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Salisbury High student hurt when classmate shoves pencil in his nose

By Sarah Nagem
snagem@salisburypost.com
Damaris Davis says her 14-year-old autistic son is afraid to return to Salisbury High School after another student assaulted him.
And Davis is unhappy that school officials waited about three hours to call her and did not have her son examined for injuries.
Doctors later determined that her son, Chandler Davis, suffered a broken nose.
Salisbury Police charged the other student, Dwayne Brown, 17, of 618 E. Franklin St., last week with assault with intent to inflict serious injury. Davis’ son, Chandler Davis, does not face charges, according to Police Chief Mark Wilhelm.
Dr. Windsor Eagle, principal at Salisbury High, said school officials do not “stop everything” to notify parents right away about incidents.
“We try to contact parents just soon as we can on all disciplinary (measures),” Eagle said.
Around 10:30 on the morning of Sept. 9, Davis said, Chandler got into an insult match with classmate Brown during an Exceptional Children’s class.
From information Davis has received, the teasing escalated, and then Brown went to the front of the classroom where Chandler was sitting and repeatedly shoved a pencil up his nose.
Brown punched Chandler in the nose twice while the pencil was still in his nose, Davis said.
School officials gave him paper towels to stop his nose from bleeding and told him to hold his head back, Chandler told his mother later.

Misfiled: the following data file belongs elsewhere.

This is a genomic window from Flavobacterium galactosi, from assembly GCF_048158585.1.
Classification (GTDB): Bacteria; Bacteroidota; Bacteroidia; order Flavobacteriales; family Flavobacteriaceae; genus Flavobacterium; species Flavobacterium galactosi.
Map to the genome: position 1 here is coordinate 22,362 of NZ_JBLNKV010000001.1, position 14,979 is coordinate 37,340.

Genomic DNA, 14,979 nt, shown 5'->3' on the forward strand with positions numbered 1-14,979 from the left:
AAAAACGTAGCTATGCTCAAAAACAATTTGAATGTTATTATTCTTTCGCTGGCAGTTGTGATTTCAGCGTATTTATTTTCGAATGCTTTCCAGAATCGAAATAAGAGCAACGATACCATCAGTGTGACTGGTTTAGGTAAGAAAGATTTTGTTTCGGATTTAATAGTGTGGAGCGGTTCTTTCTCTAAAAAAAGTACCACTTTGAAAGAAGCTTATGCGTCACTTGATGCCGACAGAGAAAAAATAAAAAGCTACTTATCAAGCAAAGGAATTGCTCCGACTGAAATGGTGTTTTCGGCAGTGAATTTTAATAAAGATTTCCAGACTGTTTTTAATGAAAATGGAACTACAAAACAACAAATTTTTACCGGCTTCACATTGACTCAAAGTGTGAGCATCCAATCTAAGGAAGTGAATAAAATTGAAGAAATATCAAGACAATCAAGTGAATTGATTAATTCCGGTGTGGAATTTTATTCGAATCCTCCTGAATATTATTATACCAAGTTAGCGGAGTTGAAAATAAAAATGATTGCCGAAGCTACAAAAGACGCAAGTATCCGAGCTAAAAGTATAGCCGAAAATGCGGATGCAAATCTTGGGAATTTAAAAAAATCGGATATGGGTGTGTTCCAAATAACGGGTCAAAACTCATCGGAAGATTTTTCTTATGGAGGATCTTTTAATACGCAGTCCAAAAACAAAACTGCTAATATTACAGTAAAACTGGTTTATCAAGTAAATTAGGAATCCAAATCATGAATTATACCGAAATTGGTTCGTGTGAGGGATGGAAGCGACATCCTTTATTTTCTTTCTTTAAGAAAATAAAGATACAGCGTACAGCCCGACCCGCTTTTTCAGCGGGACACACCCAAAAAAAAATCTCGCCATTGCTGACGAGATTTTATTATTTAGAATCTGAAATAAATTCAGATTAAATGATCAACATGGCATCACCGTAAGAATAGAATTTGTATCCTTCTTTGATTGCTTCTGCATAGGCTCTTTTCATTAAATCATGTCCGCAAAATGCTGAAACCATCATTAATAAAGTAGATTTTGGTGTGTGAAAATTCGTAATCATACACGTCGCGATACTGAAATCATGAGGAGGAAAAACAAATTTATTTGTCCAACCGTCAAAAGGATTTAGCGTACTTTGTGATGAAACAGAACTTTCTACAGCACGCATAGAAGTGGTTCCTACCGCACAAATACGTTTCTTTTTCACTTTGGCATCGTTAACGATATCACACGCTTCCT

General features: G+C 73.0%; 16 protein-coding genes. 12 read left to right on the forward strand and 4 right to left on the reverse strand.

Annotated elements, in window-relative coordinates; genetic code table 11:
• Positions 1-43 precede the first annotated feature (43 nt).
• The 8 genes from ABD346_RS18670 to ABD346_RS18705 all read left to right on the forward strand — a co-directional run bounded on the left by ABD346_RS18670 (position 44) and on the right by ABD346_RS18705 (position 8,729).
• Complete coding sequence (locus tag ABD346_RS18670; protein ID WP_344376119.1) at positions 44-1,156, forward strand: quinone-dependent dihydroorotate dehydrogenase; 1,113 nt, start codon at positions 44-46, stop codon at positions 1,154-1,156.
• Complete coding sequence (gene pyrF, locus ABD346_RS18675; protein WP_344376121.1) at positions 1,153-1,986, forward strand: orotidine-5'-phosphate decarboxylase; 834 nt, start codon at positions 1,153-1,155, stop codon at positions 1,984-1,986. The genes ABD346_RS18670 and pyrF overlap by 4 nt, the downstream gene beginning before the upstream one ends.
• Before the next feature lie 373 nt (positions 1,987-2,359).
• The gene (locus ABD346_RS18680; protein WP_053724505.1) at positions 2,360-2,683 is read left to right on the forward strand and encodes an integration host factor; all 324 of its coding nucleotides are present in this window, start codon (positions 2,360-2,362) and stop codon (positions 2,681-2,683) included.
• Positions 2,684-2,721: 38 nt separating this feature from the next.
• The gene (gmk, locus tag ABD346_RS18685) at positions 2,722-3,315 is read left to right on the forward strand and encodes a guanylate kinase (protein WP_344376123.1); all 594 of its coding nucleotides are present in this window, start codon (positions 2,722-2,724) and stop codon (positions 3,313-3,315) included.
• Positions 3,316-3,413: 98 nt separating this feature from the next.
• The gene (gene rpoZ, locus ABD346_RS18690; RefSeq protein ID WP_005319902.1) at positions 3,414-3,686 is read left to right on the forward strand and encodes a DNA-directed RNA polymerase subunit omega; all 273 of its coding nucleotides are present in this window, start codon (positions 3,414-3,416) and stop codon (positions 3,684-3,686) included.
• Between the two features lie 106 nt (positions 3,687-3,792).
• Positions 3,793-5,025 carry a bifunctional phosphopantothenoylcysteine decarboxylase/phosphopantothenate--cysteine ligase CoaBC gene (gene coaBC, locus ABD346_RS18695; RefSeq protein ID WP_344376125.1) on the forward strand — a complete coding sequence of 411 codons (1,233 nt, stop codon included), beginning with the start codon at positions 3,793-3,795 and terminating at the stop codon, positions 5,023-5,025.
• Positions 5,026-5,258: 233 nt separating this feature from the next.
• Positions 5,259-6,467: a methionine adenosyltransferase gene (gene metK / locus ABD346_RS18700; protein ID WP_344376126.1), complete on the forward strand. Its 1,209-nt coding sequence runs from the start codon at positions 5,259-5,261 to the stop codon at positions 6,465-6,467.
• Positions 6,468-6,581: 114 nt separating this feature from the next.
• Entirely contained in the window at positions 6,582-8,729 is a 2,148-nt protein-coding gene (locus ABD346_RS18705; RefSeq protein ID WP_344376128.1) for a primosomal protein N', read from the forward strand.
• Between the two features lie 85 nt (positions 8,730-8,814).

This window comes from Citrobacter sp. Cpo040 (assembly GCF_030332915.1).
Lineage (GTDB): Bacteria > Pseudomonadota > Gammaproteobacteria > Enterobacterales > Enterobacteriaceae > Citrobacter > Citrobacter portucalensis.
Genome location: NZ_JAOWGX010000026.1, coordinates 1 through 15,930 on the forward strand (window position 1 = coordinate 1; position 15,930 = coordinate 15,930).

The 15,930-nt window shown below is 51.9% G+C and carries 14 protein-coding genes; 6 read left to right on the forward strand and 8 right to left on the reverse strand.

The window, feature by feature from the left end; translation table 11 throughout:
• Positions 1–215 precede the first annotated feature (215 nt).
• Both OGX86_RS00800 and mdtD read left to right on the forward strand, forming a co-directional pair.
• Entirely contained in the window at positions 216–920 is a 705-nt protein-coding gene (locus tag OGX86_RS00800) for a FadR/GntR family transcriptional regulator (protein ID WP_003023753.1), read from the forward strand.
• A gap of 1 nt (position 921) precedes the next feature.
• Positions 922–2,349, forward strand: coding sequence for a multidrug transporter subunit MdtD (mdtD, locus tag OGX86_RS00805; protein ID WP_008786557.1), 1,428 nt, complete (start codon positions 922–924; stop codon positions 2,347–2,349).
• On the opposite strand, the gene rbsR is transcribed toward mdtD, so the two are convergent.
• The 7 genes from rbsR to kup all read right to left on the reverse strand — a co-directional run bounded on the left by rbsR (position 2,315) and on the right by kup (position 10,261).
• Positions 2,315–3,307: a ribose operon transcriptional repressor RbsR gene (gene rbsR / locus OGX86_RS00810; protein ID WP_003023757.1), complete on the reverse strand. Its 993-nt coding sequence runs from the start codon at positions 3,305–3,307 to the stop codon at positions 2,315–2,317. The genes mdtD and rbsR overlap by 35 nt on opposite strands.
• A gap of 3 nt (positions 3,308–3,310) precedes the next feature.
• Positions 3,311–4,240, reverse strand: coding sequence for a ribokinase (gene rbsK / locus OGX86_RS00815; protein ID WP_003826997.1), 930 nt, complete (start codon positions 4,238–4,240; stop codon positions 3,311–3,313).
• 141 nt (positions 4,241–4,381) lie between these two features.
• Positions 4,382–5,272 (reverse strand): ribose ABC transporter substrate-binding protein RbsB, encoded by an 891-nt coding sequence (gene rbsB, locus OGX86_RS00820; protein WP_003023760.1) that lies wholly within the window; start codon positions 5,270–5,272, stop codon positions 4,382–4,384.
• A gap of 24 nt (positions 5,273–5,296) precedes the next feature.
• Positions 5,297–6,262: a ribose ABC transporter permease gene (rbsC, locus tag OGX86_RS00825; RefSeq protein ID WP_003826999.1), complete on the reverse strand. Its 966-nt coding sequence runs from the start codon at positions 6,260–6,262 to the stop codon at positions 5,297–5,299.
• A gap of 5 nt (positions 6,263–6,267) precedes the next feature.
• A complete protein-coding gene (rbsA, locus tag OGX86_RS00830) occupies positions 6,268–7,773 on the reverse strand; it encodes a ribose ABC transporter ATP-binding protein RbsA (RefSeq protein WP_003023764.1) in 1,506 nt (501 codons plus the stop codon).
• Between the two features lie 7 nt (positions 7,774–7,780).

He also used his own T-shirt to cover his nose, she said. She still has the bloody shirt.
Davis thinks school officials should have contacted her immediately. She acknowledges that she turned off her cell phone that day from 12:15 to 1:15 p.m. when she went to the Rowan Public Library. But when she turned the phone back on, she says she found messages from two assistant principals ó left at 1:10 and 1:15 p.m.
Davis took her son to the emergency room at Rowan Regional Medical Center that day, where she learned Chandler had a fractured nose and a puncture wound, according to a hospital record. She showed the hospital record to a Post reporter.
She said she tried to talk to Salisbury High’s school resource officer about the fight the next day and again four days later but had trouble reaching him.
In the end, she and the officer did not discuss the incident for 10 days, she said.
Chandler did not return to school until Sept. 29. He didn’t have a good day, Davis said.
That day, other students accused Chandler of lying about being assaulted by Brown, she said.
A teacher’s assistant in the class told Chandler not to aggravate Brown “because that’s how you got beat up the first time,” Chandler told his mother.
Around 7 or 8 that evening, she said, Chandler became very frustrated and did not want to talk about school.
He hasn’t gone back.
“Chandler is scared,” she said. “He’s scared.”
Davis said she has noticed changes in her son’s personality since the fight. He’s more indecisive, she said, and afraid to go to sleep.
“He’ll sleep during the day but not at night,” Davis said.
Chandler was not suspended from school. Davis said she heard Brown was suspended for five days, but Eagle would not comment on that.
“I think that’s a confidential-type procedure,” Eagle said.
Davis said she plans to withdraw Chandler from Salisbury High and move her family to California, where her brother lives.
She plans to leave next month.
“That boy could have killed my son,” Davis said.

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